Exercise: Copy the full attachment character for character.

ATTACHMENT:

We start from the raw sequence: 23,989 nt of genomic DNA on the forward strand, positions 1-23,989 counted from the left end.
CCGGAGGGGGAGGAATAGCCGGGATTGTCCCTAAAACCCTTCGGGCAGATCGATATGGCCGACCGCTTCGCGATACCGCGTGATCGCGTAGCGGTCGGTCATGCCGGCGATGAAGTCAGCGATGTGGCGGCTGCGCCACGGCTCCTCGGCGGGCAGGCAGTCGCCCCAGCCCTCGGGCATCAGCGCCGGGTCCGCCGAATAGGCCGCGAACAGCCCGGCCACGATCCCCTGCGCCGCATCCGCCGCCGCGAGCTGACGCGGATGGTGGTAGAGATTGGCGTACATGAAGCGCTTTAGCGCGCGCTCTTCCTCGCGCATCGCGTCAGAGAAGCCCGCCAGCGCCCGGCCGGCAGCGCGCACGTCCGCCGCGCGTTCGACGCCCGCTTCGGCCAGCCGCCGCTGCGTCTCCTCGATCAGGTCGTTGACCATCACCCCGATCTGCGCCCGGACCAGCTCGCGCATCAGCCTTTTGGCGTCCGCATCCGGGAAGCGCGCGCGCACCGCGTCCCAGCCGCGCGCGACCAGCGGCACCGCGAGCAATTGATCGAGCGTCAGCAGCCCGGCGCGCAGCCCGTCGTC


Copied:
We start from the raw sequence: 23,989 nt of genomic DNA on the forward strand, positions 1-23,989 counted from the left end.
CCGGAGGGGGAGGAATAGCCGGGATTGTCCCTAAAACCCTTCGGGCAGATCGATATGGCCGACCGCTTCGCGATACCGCGTGATCGCGTAGCGGTCGGTCATGCCGGCGATGAAGTCAGCGATGTGGCGGCTGCGCCACGGCTCCTCGGCGGGCAGGCAGTCGCCCCAGCCCTCGGGCATCAGCGCCGGGTCCGCCGAATAGGCCGCGAACAGCCCGGCCACGATCCCCTGCGCCGCATCCGCCGCCGCGAGCTGACGCGGATGGTGGTAGAGATTGGCGTACATGAAGCGCTTTAGCGCGCGCTCTTCCTCGCGCATCGCGTCAGAGAAGCCCGCCAGCGCCCGGCCGGCAGCGCGCACGTCCGCCGCGCGTTCGACGCCCGCTTCGGCCAGCCGCCGCTGCGTCTCCTCGATCAGGTCGTTGACCATCACCCCGATCTGCGCCCGGACCAGCTCGCGCATCAGCCTTTTGGCGTCCGCATCCGGGAAGCGCGCGCGCACCGCGTCCCAGCCGCGCGCGACCAGCGGCACCGCGAGCAATTGATCGAGCGTCAGCAGCCCGGCGCGCAGCCCGTCGTC